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Genre: Animation
Starring (Voices): Christian Slater, Alfred Molina, Elliot Gould, narrated by Ben Kingsley
Director: Bill Boyce and John Stronach
Rating: PG
Year Made: 2007




- 15 minutes featurette and selected film clips
- Trailer
- Moses Podcast
- Ramses Podcast



Languages: English
Subtitles: English/Chinese
Aspect Ratio: 16x9 Widescreen
Sound: Dolby Digital 5.1
Running Time: 1 hr 28 mins
Region Code: PAL 3
Distributor: Origin Entertainment
Official Website:




Condemned to die by Pharaoh while just a baby, Hebrew Moses is set adrift oon the River Nile by his mother and his sister. Rescued by the daughter of Pharaoh, He grows up thinking he's an Egyptian Prince. Eventually, exiled from Egypt when he is exposed as an Jew, He is touched by God and told that he will lead His enslaved chosen people to the promised land. With the hand of God firmly on his shoulder and with faith as his only weapon, Moses performs miracles, casts down plagues, evades a pursuing Egyptians army, parts the red sea and after fourty years of leading the Hebrew chosen ones to the promised land is embraced by God and led to a better place.


This reviewer has something to confess: This animated feature about the famos biblical tale is so bland and dreary; he had to pop the soundtrack of 1998’s other biblical animated movie The Prince of Egypt into the music player to soothe his nerves. You’d expect a vast improvement in storytelling and technology after almost ten years, but horrors of horrors, watching the story about Moses is almost a painful experience.

While we are not the best people to tell you whether this is an accurate depiction of the bible, the synopsis tells us that this 88-minute movie relates the historic encounter of the Hebrews' exodus out of Egyptian bondage. The tale chronicles Moses’ childhood as the adopted son of Pharaoh grows into The Chosen One by God to liberate His children.

We hate to compare, but like the 1998 Dreamworks Animation production, this movie boasts of a star studded cast. Academy Award winner Ben Kingsley (Ghandi) is the narrator of this epic tale, Christian Slater (True Romance) provides the voice of Moses, Alfred Molina (Spider-man 2) provides the voice of Ramses while Elliot Gould (Ocean’s Thirteen) provides the voice of God. These acclaimed actors fare well in their roles, but nothing can save the movie from the ghastly animation of this multi-national collaboration between Singapore’s iVL Animation Studio, USA’s Promenade Pictures and New Zealand’s Huhu Studios. The characters are so unattractively drawn, you’d think that this movie would only be broadcast on television – and we are not even talking about prime time here. This is definitely a shame, because (we hate to compare again) if you look at how successful The Prince of Egypt was with its technique 10 years ago, you’d think that this is a big step backwards.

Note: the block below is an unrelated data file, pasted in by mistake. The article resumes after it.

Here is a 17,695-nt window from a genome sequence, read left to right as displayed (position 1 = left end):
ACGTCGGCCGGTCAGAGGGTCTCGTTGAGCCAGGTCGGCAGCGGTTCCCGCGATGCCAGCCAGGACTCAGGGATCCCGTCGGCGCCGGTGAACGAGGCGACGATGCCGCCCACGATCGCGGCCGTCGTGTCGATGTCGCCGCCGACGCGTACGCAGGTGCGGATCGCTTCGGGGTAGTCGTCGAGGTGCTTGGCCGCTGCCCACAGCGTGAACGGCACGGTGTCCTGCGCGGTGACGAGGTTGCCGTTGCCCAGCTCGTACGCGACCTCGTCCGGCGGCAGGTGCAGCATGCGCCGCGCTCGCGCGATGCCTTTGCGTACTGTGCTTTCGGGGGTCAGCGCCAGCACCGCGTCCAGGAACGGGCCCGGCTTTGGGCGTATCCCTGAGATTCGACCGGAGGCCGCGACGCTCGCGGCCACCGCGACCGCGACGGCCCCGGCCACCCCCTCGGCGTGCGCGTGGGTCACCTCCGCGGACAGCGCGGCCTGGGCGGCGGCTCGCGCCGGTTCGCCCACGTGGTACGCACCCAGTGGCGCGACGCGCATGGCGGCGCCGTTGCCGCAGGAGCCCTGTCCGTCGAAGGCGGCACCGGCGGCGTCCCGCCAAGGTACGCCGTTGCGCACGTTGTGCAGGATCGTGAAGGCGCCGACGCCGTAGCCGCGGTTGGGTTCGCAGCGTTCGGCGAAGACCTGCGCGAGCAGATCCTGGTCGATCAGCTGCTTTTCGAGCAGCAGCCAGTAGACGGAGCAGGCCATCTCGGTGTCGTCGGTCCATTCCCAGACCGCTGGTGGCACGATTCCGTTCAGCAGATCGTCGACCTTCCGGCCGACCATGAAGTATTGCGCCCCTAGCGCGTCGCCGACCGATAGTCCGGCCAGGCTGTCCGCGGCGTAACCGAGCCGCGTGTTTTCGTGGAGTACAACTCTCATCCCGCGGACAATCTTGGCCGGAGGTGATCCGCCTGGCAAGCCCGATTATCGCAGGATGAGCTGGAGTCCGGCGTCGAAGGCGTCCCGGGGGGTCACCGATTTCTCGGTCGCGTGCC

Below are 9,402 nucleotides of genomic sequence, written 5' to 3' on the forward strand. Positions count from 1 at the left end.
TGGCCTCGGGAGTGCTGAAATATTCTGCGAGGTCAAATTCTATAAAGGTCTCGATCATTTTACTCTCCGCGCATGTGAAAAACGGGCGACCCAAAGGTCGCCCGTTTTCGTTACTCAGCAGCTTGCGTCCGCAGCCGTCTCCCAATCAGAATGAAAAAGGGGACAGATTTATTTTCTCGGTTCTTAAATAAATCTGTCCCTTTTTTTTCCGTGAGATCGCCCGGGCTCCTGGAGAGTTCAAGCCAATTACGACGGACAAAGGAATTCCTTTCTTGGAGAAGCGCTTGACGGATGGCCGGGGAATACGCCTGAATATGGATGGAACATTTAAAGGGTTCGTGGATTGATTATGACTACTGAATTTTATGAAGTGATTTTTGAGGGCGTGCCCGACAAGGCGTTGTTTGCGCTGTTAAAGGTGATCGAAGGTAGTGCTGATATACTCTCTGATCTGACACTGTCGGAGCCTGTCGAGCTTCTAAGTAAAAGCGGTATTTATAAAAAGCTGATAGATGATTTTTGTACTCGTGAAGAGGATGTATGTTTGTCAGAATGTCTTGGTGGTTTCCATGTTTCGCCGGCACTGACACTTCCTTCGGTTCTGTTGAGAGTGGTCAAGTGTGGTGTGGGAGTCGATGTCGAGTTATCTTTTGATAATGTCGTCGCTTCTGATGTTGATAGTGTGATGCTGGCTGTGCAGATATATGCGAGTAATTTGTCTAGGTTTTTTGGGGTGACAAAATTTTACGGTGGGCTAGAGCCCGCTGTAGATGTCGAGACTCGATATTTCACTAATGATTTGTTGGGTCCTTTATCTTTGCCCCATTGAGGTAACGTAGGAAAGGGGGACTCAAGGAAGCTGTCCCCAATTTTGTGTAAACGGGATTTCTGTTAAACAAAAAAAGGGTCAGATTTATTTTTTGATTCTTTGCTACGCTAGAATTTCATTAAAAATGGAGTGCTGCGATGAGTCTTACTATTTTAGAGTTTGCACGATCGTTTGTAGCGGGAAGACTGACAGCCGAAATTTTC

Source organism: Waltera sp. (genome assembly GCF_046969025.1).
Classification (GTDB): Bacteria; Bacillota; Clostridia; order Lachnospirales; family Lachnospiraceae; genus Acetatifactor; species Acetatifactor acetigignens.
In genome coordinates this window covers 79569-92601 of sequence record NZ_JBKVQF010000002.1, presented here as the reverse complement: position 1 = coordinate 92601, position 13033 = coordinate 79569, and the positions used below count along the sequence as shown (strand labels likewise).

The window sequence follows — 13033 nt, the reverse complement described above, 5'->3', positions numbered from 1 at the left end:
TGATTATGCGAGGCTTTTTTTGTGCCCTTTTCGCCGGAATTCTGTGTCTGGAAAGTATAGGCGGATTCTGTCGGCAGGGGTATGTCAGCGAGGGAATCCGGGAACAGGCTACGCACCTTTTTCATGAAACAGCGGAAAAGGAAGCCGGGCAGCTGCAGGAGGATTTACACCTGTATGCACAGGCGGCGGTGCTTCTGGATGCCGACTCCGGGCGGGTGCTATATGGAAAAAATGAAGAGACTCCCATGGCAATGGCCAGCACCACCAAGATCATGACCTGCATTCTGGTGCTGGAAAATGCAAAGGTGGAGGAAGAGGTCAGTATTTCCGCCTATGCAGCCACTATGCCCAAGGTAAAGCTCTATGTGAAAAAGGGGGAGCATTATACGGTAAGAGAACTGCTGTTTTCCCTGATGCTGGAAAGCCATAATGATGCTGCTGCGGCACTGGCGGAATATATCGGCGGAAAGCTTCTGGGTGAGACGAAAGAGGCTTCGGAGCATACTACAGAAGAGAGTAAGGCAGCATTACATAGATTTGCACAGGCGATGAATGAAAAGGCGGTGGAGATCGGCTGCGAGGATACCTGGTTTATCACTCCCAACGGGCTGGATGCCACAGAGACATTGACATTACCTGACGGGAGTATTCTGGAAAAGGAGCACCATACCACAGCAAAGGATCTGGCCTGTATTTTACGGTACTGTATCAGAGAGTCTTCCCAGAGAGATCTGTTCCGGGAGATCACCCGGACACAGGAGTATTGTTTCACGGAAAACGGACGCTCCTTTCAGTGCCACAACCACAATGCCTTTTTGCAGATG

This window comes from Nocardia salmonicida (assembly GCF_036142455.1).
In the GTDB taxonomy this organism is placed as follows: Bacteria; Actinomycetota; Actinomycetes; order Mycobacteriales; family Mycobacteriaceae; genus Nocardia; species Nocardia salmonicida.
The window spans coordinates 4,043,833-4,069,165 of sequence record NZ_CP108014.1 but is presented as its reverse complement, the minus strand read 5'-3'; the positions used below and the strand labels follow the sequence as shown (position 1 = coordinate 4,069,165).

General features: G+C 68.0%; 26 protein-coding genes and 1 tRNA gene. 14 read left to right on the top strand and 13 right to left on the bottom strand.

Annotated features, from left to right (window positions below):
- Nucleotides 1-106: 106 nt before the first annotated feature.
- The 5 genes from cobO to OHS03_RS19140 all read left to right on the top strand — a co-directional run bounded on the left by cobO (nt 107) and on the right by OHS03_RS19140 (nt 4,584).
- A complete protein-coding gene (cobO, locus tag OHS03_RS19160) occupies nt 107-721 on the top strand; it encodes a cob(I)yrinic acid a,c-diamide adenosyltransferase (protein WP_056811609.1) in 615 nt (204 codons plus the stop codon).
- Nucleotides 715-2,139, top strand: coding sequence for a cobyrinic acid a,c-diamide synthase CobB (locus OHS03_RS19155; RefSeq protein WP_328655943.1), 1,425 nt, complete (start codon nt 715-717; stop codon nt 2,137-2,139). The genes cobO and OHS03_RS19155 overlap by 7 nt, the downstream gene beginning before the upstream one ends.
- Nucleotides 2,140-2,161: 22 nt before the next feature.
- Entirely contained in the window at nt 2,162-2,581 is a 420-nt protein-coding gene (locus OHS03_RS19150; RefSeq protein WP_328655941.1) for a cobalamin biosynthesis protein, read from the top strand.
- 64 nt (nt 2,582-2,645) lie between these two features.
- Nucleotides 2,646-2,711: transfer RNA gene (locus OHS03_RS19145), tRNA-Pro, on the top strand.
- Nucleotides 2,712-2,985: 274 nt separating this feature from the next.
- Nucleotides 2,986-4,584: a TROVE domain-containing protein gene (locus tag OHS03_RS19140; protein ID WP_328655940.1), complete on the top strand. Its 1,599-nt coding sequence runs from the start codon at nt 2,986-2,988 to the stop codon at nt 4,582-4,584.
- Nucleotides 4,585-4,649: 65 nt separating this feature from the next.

The only thing worth our slight commendation is its rather exquisite DVD packaging that resembles the bible. There is even a bookmark in the box to tell you how to easily remember the Ten Commandments using the alphabets from the phrase “I Am the Lord”.

Maybe everyone involved in this movie was waiting for a miracle, but while it makes me wonder whether the acclaimed voice actors actually saw the final footages while recording their voices, I shall continue to indulge myself in the more glorious yesteryears of The Prince of Egypt. Somehow, even if it was considered inappropriate to have scream queens Mariah Carey and Whitney Houston belting out the end title song “When You Believe”, you’d rather listen to that than to watch this mind-numbing and lackluster movie.


This Code 3 disc contains a 15-minute “Featurette” where you see church goers being asked about the Ten Commandments and the actors recording sessions, a 14-minute section “Selected Film Clips” where you relive some of the movie’s bland animation scenes, two 3-minute character introductions “Moses Podcast” and “Ramses Podcast” about the two men, and a “Trailer” which doesn’t do its job of attracting audiences.


The disc’s acceptable visual transfer doesn’t save the movie from being one of the worst animated features we’ve seen, and it is presented in its English Dolby Digital 5.1 soundtrack.



Review by John Li


. The Ten Comandments (Movie Review)

Other titles from Origin Entertainment:

. Across The Universe

. The Jane Austen Book Club

. The Triplets of Belleville

. CJ7

. Living Death

. La Vie En Rose

. Urban Justice

. Perfect Stranger

. The Girl Who Leapt Through Time

. Reign Over Me

. Surf's Up

. 5ivegirls

. Vacancy

. Paprika

. Walking Tall: Lone Justice

. Dead Mary

. Spider-Man 3

. Priceless

. Trust the Man

. The Contractor

. Blood And Chocolate

. The Wicker Man

. Wind Chill

. Are We Done Yet?

. Android Apocalypse

. Elizabeth I

. The Proposition

. 3 Needles

. Ghost Rider

. The Pursuit of Happyness

. The Illusionist

. Catch & Release


This review is made possible with the kind support from Origin Entertainment


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